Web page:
Analysis of anti-Americanism is trapped in a standoff between explanations that consider it important to have a rational response to the Americanisation. This is as opposed to the view that Americanism is essential and is supported by some cultural, political, or civilizational pathology. Anti-Americanism is more than simple opinions on politics, which may change with the fluidity of political events. Zonis (2001) indicates that this shows sensitivity to the American changes in foreign policy. There is a strong distrust which characterizes Arab attitudes towards America. This distrust is yet so deeply entrenched that it creates a resistance to change. It is crucial that this distrust is articulated in idioms of hypocrisy.

Advantages and disadvantages of Americanization

Americanisation is beneficial as it has increased economic interactions from which the Middle East economies have gained greatly. It has promoted capital mobility and international flow of money by encouraging foreign direct investment (Steger 2005). In this respect, Americanisation can be said to be equal to the liberalization of economies. Multinational corporations have benefited from this more than any other businesses. The domestic market of Middle Eastern states has benefited by the removal of plethora caused by language difference by assimilating a unified lingual basis for businesses.

Through assimilation of technology, Americanisation has resulted in a borderless world with a trans-national economy with the increased flow of information as most nations retain their national and political identity even after adopting the American culture but benefit from the increased in interdependent countries. The American culture incorporates elements of deregulation and privatization in the indigenous cultures.

There is also the advantageous characteristic of improvement of social aspects such as human rights and gender equality. Americanisation is depicted as a driver of repression and the global movement for social and gender equality. As are the result of Americanisation women rights have been enforced in most Middle East states and empowerment campaigns have been started. Social justices and democracies have also been enforced.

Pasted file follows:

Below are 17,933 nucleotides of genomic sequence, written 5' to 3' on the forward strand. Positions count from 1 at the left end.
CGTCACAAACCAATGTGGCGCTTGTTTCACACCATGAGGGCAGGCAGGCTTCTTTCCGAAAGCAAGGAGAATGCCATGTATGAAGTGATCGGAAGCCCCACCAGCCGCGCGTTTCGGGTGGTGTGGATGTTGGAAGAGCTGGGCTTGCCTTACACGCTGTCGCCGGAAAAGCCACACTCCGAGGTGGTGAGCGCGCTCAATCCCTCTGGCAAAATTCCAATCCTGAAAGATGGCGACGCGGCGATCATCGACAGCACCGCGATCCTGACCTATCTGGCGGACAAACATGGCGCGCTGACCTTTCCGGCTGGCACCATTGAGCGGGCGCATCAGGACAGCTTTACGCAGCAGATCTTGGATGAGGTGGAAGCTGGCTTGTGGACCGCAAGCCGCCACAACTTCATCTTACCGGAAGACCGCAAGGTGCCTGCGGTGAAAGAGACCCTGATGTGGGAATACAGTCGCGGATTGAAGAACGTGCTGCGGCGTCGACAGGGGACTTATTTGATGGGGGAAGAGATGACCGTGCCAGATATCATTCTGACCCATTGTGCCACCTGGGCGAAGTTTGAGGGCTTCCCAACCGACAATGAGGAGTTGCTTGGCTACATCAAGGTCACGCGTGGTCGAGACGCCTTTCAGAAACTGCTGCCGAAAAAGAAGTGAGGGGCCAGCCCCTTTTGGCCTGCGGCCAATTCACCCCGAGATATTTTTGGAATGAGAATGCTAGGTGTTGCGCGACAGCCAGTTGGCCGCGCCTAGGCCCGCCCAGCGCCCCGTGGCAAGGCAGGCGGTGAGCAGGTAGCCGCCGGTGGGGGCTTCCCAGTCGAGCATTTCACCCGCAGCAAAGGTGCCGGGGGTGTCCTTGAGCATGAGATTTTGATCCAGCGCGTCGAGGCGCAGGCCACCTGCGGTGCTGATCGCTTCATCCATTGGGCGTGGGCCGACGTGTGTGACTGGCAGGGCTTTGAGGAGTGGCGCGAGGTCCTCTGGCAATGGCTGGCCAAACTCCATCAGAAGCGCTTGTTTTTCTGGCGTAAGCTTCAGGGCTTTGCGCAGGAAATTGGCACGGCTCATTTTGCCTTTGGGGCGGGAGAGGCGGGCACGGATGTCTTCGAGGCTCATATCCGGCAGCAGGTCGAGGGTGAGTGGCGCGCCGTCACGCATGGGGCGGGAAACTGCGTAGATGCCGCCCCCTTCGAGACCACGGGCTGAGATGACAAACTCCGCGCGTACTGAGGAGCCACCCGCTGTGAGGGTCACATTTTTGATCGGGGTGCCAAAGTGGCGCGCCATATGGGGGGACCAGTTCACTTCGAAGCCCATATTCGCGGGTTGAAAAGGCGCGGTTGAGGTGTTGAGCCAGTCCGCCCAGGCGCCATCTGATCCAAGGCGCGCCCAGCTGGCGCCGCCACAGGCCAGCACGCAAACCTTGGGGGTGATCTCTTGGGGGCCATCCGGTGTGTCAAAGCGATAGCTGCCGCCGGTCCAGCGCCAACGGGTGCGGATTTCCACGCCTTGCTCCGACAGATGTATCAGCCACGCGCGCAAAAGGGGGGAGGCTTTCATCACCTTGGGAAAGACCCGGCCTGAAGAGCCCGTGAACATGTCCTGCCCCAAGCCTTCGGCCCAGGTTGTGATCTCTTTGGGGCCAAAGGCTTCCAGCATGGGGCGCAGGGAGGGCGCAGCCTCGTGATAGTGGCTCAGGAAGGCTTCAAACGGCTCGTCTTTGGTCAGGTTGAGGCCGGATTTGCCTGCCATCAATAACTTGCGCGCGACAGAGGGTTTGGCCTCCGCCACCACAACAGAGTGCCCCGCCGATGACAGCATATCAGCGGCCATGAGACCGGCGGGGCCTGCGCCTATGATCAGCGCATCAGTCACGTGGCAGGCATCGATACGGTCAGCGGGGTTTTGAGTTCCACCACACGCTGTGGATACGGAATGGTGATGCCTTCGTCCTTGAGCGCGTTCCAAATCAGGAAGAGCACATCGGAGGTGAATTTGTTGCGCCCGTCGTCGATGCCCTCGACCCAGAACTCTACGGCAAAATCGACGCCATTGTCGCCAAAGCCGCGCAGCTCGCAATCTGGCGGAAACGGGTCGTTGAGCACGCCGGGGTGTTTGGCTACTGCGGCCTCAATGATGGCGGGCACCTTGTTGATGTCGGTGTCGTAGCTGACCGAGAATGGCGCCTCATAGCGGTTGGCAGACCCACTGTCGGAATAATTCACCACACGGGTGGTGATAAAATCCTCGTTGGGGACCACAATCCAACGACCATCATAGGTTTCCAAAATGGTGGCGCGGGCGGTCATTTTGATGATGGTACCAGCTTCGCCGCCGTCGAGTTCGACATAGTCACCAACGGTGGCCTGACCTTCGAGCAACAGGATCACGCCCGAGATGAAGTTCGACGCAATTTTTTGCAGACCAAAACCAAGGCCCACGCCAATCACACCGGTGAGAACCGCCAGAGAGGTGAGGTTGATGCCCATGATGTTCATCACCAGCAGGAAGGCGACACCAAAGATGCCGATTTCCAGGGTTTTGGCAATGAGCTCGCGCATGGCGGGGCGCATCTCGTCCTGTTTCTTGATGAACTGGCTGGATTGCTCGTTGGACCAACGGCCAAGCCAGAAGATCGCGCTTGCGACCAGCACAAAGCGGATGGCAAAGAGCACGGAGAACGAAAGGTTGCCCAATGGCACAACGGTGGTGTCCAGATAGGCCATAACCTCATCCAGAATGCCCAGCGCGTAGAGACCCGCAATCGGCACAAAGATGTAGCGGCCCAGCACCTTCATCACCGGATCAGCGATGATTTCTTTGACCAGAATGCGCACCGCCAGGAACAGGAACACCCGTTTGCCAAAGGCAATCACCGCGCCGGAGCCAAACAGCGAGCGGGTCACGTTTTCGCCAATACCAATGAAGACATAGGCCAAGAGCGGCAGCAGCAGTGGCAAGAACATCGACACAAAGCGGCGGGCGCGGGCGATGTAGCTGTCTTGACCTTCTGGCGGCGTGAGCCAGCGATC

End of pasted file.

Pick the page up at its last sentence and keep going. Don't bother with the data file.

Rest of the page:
A disadvantage of Americanisation is the loss of cultural independence and critical development of colonial lordship (Akande, 2002). Arab culture is unique and should be preserved for its values, skills, and indigenous knowledge. Americanization results in ruptures in the generations of the society and the end, undermine the relevance of the indigenous Arab culture.


Americanization is the assimilation of American culture into indigenous cultures. It eventually leads to a loss of cultural diversity. The Middle East has undergone its share of Americanization, and the effects are noticeable. Some aspects that vividly show Americanization are the demand for gender equality by women. Women have learned of their social rights and are demanding to be treated in a more “modernized”, or should I say, an American manner. Other aspects are in the media wherein Americanized programs are allocated more airtime because of their popularity. It is also difficult to get a job in international media if one is not Americanized.

Americanization is beneficial in advocating for social justices and democracies of nations. It is also common to find that American allies are stronger as they have a ready supply of arms from America. They are also politically more stable. However, Americanization is disadvantageous as it is a way of loss of cultural identity.

Works Cited

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Arafa, M., Auter, P. J., & Al-Jaber, K. “Hungry for news and information: Instrumental use of Al-Jazeera TV among viewers in the Arab World and Arab Diaspora”. Journal of Middle East Media, 1.1 (2005), 21-50. Web.

Berenger, Ralph. Cybermedia go to war: Role of converging media during and after the 2003 Iraq war. Spokane: Marquette Books, 2006. Print.

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Feldman, Noah. What we Owe Iraq: War and the Ethics of Nation Building. USA: Princeton University Press, 2004. Print.

Hamm, Bernd, & Russell Smandych. Cultural Imperialism: Essays On The Political Economy Of Cultural Domination. Toronto: University of Toronto Press, 2005. Print.

Klein, Naomi. The shock doctrine: the rise of disaster capitalism. New York: Metropolitan Books, 2007. Print.

Lynch, Marc. Voices of the new Arab public: Iraq, Al-Jazeera, and Middle East politics today. New York: Columbia University Press, 2005. Print.

McChesney Robert. “Global Media, Neoliberalism and Imperialism”. Monthly Review 52.10 (2001). Web.

Petras, James. “Cultural Imperialism in the Late 20th Century”. Journal of Contemporary Asia. 23.2 (1993), 139-148. Web.